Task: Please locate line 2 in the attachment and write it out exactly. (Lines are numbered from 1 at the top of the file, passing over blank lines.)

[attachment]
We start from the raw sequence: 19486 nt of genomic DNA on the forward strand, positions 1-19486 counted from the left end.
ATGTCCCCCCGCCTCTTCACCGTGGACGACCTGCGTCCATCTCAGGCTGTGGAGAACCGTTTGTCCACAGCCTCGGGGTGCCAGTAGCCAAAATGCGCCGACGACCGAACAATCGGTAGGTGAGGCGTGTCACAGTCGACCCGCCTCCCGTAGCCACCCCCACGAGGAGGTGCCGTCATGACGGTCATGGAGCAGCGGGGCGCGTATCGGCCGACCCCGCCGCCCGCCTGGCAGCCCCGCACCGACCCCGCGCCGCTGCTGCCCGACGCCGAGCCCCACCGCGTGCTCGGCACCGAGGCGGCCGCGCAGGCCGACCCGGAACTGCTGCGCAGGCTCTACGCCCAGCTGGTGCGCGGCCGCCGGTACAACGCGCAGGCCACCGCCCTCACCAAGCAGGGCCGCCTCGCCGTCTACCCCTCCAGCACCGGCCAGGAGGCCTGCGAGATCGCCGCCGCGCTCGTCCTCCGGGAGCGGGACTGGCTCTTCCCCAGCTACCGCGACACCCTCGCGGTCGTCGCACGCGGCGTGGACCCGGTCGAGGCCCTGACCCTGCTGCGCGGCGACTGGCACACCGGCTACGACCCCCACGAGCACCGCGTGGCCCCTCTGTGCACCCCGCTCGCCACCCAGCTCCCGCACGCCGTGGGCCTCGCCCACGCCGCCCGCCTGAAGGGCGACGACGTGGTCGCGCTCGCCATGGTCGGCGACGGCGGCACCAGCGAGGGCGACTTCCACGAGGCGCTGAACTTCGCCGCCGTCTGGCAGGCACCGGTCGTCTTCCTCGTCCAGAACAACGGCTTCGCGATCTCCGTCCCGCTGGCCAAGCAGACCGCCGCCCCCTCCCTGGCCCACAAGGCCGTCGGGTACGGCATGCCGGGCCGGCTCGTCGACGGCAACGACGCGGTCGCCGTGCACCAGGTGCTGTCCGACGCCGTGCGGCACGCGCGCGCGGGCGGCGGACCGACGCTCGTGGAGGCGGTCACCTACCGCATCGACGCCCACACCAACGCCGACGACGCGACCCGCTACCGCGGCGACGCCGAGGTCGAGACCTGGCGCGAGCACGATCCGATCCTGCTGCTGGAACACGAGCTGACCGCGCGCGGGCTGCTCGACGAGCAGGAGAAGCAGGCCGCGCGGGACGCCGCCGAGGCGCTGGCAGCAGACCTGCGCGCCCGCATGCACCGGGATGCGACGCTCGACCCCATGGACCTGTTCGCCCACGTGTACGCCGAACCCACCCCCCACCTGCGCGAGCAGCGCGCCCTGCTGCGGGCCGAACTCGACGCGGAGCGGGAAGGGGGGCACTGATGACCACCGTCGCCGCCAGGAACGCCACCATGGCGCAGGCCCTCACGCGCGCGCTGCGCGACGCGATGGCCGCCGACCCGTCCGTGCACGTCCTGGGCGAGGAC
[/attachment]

ATGTCCCCCCGCCTCTTCACCGTGGACGACCTGCGTCCATCTCAGGCTGTGGAGAACCGTTTGTCCACAGCCTCGGGGTGCCAGTAGCCAAAATGCGCCGACGACCGAACAATCGGTAGGTGAGGCGTGTCACAGTCGACCCGCCTCCCGTAGCCACCCCCACGAGGAGGTGCCGTCATGACGGTCATGGAGCAGCGGGGCGCGTATCGGCCGACCCCGCCGCCCGCCTGGCAGCCCCGCACCGACCCCGCGCCGCTGCTGCCCGACGCCGAGCCCCACCGCGTGCTCGGCACCGAGGCGGCCGCGCAGGCCGACCCGGAACTGCTGCGCAGGCTCTACGCCCAGCTGGTGCGCGGCCGCCGGTACAACGCGCAGGCCACCGCCCTCACCAAGCAGGGCCGCCTCGCCGTCTACCCCTCCAGCACCGGCCAGGAGGCCTGCGAGATCGCCGCCGCGCTCGTCCTCCGGGAGCGGGACTGGCTCTTCCCCAGCTACCGCGACACCCTCGCGGTCGTCGCACGCGGCGTGGACCCGGTCGAGGCCCTGACCCTGCTGCGCGGCGACTGGCACACCGGCTACGACCCCCACGAGCACCGCGTGGCCCCTCTGTGCACCCCGCTCGCCACCCAGCTCCCGCACGCCGTGGGCCTCGCCCACGCCGCCCGCCTGAAGGGCGACGACGTGGTCGCGCTCGCCATGGTCGGCGACGGCGGCACCAGCGAGGGCGACTTCCACGAGGCGCTGAACTTCGCCGCCGTCTGGCAGGCACCGGTCGTCTTCCTCGTCCAGAACAACGGCTTCGCGATCTCCGTCCCGCTGGCCAAGCAGACCGCCGCCCCCTCCCTGGCCCACAAGGCCGTCGGGTACGGCATGCCGGGCCGGCTCGTCGACGGCAACGACGCGGTCGCCGTGCACCAGGTGCTGTCCGACGCCGTGCGGCACGCGCGCGCGGGCGGCGGACCGACGCTCGTGGAGGCGGTCACCTACCGCATCGACGCCCACACCAACGCCGACGACGCGACCCGCTACCGCGGCGACGCCGAGGTCGAGACCTGGCGCGAGCACGATCCGATCCTGCTGCTGGAACACGAGCTGACCGCGCGCGGGCTGCTCGACGAGCAGGAGAAGCAGGCCGCGCGGGACGCCGCCGAGGCGCTGGCAGCAGACCTGCGCGCCCGCATGCACCGGGATGCGACGCTCGACCCCATGGACCTGTTCGCCCACGTGTACGCCGAACCCACCCCCCACCTGCGCGAGCAGCGCGCCCTGCTGCGGGCCGAACTCGACGCGGAGCGGGAAGGGGGGCACTGATGACCACCGTCGCCGCCAGGAACGCCACCATGGCGCAGGCCCTCACGCGCGCGCTGCGCGACGCGATGGCCGCCGACCCGTCCGTGCACGTCCTGGGCGAGGAC